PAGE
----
This June 1, let’s go car-free to reduce driving | Local 20/20

Julia Neville
Posted 5/4/22

As the last of spring settles in, making way for summer, the Jefferson County community has come up with a way to start the season off strong: On June 1, several organizations are partnering …

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This June 1, let’s go car-free to reduce driving | Local 20/20

Posted

As the last of spring settles in, making way for summer, the Jefferson County community has come up with a way to start the season off strong: On June 1, several organizations are partnering together, among them the Port Townsend High School environmental club Students for Sustainability (SFS), to set into motion Car-Free Day. 

This is not the first time SFS has organized a Car-Free Day; three years ago, the club successfully brought the event to Jefferson County. 

Car-Free Day is designed to be open-ended so that all can participate through carpooling, taking advantage of public transportation, and walking, biking, running, or even skipping to school, work, or other engagements. The goal is to reduce your driving that day, even if you can’t go totally car-free (such as driving to a park-and-ride).

Recent statistics from the City/County Climate Action Committee (CAC) reveal that transportation emissions are 66 percent of the total greenhouse gas emissions in our community. Especially when many residents of Port Townsend are fortunate enough to have the option to walk, bike, or take the bus anywhere in town, from Fort Worden to Safeway, Car-Free Day is meant to inspire them to gradually switch over to a less fuel-dependent lifestyle. 

For those living outside of town, other plausible options include carpooling, taking transit, or switching over to a virtual platform for some activities that one could work on from home.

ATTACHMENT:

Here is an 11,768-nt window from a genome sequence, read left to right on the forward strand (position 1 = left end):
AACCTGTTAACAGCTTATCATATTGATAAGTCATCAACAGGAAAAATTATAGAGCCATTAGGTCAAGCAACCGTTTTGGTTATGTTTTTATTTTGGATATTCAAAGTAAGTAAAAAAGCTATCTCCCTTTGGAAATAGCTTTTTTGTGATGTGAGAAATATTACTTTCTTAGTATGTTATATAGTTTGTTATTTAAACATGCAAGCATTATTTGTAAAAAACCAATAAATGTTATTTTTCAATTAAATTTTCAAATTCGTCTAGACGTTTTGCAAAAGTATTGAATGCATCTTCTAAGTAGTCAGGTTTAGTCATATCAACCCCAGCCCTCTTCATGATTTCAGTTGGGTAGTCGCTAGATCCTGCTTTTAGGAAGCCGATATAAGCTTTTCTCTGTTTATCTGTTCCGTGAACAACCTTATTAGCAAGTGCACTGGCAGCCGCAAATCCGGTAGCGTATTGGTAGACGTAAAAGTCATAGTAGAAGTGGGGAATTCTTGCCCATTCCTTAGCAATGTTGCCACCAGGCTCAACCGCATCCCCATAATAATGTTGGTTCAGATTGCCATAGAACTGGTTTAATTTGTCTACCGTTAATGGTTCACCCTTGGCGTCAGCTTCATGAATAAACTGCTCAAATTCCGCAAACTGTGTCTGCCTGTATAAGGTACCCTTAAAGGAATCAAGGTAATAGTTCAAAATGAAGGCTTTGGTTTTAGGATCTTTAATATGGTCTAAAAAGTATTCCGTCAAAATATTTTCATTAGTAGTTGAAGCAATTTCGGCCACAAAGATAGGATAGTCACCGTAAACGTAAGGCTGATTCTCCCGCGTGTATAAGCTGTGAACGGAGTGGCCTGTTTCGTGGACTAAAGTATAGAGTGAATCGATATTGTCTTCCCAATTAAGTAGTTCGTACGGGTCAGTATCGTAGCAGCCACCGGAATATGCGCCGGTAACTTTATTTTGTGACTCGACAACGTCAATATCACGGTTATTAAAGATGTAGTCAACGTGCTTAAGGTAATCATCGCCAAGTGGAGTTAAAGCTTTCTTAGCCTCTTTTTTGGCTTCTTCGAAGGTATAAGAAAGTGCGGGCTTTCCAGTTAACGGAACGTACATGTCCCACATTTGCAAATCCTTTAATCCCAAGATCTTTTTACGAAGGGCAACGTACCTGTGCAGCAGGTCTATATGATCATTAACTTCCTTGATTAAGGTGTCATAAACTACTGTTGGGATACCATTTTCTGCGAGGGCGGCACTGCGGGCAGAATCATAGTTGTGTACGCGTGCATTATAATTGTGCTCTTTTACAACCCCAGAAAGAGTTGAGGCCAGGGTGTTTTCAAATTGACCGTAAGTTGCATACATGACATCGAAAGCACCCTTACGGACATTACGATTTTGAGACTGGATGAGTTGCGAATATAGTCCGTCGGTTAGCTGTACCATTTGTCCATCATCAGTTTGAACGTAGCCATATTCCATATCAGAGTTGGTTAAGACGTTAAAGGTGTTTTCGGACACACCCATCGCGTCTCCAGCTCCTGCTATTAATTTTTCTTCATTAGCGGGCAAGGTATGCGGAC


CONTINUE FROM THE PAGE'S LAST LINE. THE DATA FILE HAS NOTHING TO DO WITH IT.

As further incentive, everyone who participates in Car-Free Day on June 1 and then completes a registration form, will be entered into a raffle from which prizes will be drawn. Several local businesses were generous enough to donate substantial prizes, from gift cards and goodie baskets to more thematic rewards, such as a free bicycle tune-up. 

In addition, the same form will collect information on what medium(s) of car-free transportation participants chose, and how many miles they saved. Giving feedback to those organizing Car-Free day will help the organizers gauge the success of the event, calculate the reduction in emissions, and provide data for future opportunities to reduce our community’s emissions. 

Truly, there is no risk associated with Car-Free Day, or reason not to support the larger movement behind the event.

It is a win-win situation: Teens, adults, and seniors alike are making a shift toward being not only conscious of, but more conservative about the amount of fossil fuels they burn on a daily basis. Furthermore, there is a sense of solidarity present as participants are surrounded by others who have the same intentions. 

Finally, changing one’s lifestyle by walking or biking to work on a nice day, as opposed to driving, keeps things interesting. Change is good. Repetition with variation prevents one’s routine from becoming monotonous and mundane.

You’ll never know what kind of conversation you might strike up with the person sitting next to you on the bus until you try the experience out for yourself, or what other benefits you might find in biking to school. And who knows — you might find a riveting new pastime (or a bus buddy!) while practicing sustainable living. Learn more at l2020.org/carfreeday.

(Julia Neville is a senior at Port Townsend High School, and has been a member of Students for Sustainability since her freshman year. She is also an avid writer, and loves to take advantage of opportunities to get her writing out in the community; Julia has an ongoing internship with Strait Up Magazine and loves the journalism process.)

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